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February 24, 2018

Some hints and help for sentencing Rob Anon under the modern federal sentencing guidelines

As stressed in class last week, the next two weeks are going to involve detailed discussions of federal sentencing policies and practice before and after modern guideline reforms. 

We will begin on Monday with a deep discussion of the sentencing realities faced in sentencing Rob Anon in a pre-guideline world (the world Judge Marvin Frankel criticizes in the excerpt in our text which you should read and re-read).  In addition to imagining how you, as a judge, would sentence Rob Anon in this world, think also about how prosecutors and defense attorneys would approach sentencing in a pre-guideline world. 

We will then turn to sentencing Rob Anon under the modern federal sentencing guidelines.  I highly encourage class members to try to figure out how to identify and assess federal guideline sentencing laws relevant to Rob Anon with just the help of on-line search materials or traditional legal research resources (and feel free to use the comments to express frustration).  Consider that a federal defendant or a novice lawyer taking on his or her first federal criminal case will not likely have access to any perfect guide (or even "Guidelines for Dummies") to enable ready understanding of the federal sentencing guidelines.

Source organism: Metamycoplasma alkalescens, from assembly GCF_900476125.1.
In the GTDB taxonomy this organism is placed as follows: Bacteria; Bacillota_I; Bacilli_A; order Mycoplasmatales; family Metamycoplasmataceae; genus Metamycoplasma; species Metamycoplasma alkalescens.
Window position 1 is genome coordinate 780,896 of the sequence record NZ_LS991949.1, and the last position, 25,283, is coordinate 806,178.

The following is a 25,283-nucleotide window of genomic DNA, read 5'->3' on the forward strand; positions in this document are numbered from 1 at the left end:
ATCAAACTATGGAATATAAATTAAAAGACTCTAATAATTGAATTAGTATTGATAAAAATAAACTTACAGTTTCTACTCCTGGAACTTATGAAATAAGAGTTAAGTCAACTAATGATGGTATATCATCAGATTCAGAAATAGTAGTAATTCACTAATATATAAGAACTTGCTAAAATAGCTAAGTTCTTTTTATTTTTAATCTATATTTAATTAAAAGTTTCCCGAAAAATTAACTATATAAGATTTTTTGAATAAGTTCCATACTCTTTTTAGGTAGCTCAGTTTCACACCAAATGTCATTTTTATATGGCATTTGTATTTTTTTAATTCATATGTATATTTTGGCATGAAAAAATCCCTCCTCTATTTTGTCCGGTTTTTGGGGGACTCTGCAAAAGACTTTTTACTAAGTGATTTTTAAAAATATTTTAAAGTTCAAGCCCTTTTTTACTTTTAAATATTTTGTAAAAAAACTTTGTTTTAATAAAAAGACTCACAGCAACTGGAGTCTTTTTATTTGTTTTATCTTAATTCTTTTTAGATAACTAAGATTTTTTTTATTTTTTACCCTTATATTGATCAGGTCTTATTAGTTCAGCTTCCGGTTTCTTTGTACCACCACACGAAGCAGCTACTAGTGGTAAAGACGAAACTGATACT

If and when you would like some basic guideline sentencing help, you can turn to these links which take you to key guideline provisions for Rob Anon appearing in the "official" on-line version of the now-applicable US Sentencing Guidelines as provided on the US Sentencing Commission's website:

I highly encourage class members to start working through these "basic" federal guideline sentencing materials on their own (again feeling free to use the comments to express frustration) before looking for any more sentencing help.  That said, if (when?) you want or need even more help, here is a link to a worksheet created by the US Sentencing Commission intended to aid in the guideline sentencing process:

As you work through this assignment, give particular thought to the array of challenges that modern federal sentencing law may present for modern federal sentencing lawyers.   If you want to think particularly about the import and impact of sentencing law for the work of defense attorneys, perhaps check out this article I wrote some years ago seeking to highlight "the array of challenges that the Federal Sentencing Guidelines create for defense counsel."